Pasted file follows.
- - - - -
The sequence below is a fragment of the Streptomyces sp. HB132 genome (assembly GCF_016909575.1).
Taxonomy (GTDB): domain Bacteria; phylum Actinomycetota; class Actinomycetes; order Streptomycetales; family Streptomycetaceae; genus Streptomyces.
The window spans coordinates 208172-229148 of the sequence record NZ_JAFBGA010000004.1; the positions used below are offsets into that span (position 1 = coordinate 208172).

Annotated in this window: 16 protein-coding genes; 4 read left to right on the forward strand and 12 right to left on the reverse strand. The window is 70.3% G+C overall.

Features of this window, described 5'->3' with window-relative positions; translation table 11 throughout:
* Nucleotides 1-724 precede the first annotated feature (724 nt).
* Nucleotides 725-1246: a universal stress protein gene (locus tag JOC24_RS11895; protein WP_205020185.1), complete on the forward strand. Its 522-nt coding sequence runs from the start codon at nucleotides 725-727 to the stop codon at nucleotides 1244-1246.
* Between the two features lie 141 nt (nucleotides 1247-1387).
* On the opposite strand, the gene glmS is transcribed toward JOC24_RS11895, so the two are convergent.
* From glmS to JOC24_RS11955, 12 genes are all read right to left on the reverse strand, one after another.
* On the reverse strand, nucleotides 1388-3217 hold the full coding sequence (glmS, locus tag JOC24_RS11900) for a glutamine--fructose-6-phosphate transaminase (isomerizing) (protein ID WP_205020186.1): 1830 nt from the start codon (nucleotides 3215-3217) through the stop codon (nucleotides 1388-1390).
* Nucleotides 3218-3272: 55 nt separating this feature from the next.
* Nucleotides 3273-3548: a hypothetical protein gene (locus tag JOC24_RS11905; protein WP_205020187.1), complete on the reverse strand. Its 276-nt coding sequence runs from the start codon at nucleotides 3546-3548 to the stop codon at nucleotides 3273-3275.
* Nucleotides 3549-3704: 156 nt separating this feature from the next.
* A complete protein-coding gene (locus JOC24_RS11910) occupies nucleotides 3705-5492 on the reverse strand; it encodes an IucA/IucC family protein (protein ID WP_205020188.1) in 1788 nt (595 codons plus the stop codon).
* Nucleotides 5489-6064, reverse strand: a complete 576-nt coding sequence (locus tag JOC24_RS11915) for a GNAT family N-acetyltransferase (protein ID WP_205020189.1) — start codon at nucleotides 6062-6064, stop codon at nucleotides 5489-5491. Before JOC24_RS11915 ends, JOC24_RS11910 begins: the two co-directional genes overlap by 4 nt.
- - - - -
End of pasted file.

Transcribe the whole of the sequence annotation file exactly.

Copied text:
The sequence below is a fragment of the Streptomyces sp. HB132 genome (assembly GCF_016909575.1).
Taxonomy (GTDB): domain Bacteria; phylum Actinomycetota; class Actinomycetes; order Streptomycetales; family Streptomycetaceae; genus Streptomyces.
The window spans coordinates 208172-229148 of the sequence record NZ_JAFBGA010000004.1; the positions used below are offsets into that span (position 1 = coordinate 208172).

Annotated in this window: 16 protein-coding genes; 4 read left to right on the forward strand and 12 right to left on the reverse strand. The window is 70.3% G+C overall.

Features of this window, described 5'->3' with window-relative positions; translation table 11 throughout:
* Nucleotides 1-724 precede the first annotated feature (724 nt).
* Nucleotides 725-1246: a universal stress protein gene (locus tag JOC24_RS11895; protein WP_205020185.1), complete on the forward strand. Its 522-nt coding sequence runs from the start codon at nucleotides 725-727 to the stop codon at nucleotides 1244-1246.
* Between the two features lie 141 nt (nucleotides 1247-1387).
* On the opposite strand, the gene glmS is transcribed toward JOC24_RS11895, so the two are convergent.
* From glmS to JOC24_RS11955, 12 genes are all read right to left on the reverse strand, one after another.
* On the reverse strand, nucleotides 1388-3217 hold the full coding sequence (glmS, locus tag JOC24_RS11900) for a glutamine--fructose-6-phosphate transaminase (isomerizing) (protein ID WP_205020186.1): 1830 nt from the start codon (nucleotides 3215-3217) through the stop codon (nucleotides 1388-1390).
* Nucleotides 3218-3272: 55 nt separating this feature from the next.
* Nucleotides 3273-3548: a hypothetical protein gene (locus tag JOC24_RS11905; protein WP_205020187.1), complete on the reverse strand. Its 276-nt coding sequence runs from the start codon at nucleotides 3546-3548 to the stop codon at nucleotides 3273-3275.
* Nucleotides 3549-3704: 156 nt separating this feature from the next.
* A complete protein-coding gene (locus JOC24_RS11910) occupies nucleotides 3705-5492 on the reverse strand; it encodes an IucA/IucC family protein (protein ID WP_205020188.1) in 1788 nt (595 codons plus the stop codon).
* Nucleotides 5489-6064, reverse strand: a complete 576-nt coding sequence (locus tag JOC24_RS11915) for a GNAT family N-acetyltransferase (protein ID WP_205020189.1) — start codon at nucleotides 6062-6064, stop codon at nucleotides 5489-5491. Before JOC24_RS11915 ends, JOC24_RS11910 begins: the two co-directional genes overlap by 4 nt.